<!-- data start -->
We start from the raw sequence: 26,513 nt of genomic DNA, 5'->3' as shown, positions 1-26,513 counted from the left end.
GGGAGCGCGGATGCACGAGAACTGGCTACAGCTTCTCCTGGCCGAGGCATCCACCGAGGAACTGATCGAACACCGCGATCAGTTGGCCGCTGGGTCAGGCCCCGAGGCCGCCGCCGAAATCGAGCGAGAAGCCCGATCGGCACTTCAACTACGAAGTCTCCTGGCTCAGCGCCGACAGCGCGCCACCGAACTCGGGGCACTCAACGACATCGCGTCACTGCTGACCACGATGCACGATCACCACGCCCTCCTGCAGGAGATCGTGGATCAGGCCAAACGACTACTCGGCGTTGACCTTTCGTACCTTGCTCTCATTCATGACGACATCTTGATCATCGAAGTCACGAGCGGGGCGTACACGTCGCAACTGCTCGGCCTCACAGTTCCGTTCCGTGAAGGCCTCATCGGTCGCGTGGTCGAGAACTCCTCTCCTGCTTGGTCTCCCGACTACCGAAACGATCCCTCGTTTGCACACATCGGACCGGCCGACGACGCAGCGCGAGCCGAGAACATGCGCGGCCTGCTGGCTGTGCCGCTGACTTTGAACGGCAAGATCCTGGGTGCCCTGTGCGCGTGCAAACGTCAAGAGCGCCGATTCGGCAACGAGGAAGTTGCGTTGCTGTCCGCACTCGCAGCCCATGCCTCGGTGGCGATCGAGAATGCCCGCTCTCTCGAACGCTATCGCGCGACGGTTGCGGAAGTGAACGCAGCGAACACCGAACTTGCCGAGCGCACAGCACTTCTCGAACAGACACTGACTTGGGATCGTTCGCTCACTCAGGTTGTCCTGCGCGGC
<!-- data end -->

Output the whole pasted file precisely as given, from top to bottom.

We start from the raw sequence: 26,513 nt of genomic DNA, 5'->3' as shown, positions 1-26,513 counted from the left end.
GGGAGCGCGGATGCACGAGAACTGGCTACAGCTTCTCCTGGCCGAGGCATCCACCGAGGAACTGATCGAACACCGCGATCAGTTGGCCGCTGGGTCAGGCCCCGAGGCCGCCGCCGAAATCGAGCGAGAAGCCCGATCGGCACTTCAACTACGAAGTCTCCTGGCTCAGCGCCGACAGCGCGCCACCGAACTCGGGGCACTCAACGACATCGCGTCACTGCTGACCACGATGCACGATCACCACGCCCTCCTGCAGGAGATCGTGGATCAGGCCAAACGACTACTCGGCGTTGACCTTTCGTACCTTGCTCTCATTCATGACGACATCTTGATCATCGAAGTCACGAGCGGGGCGTACACGTCGCAACTGCTCGGCCTCACAGTTCCGTTCCGTGAAGGCCTCATCGGTCGCGTGGTCGAGAACTCCTCTCCTGCTTGGTCTCCCGACTACCGAAACGATCCCTCGTTTGCACACATCGGACCGGCCGACGACGCAGCGCGAGCCGAGAACATGCGCGGCCTGCTGGCTGTGCCGCTGACTTTGAACGGCAAGATCCTGGGTGCCCTGTGCGCGTGCAAACGTCAAGAGCGCCGATTCGGCAACGAGGAAGTTGCGTTGCTGTCCGCACTCGCAGCCCATGCCTCGGTGGCGATCGAGAATGCCCGCTCTCTCGAACGCTATCGCGCGACGGTTGCGGAAGTGAACGCAGCGAACACCGAACTTGCCGAGCGCACAGCACTTCTCGAACAGACACTGACTTGGGATCGTTCGCTCACTCAGGTTGTCCTGCGCGGC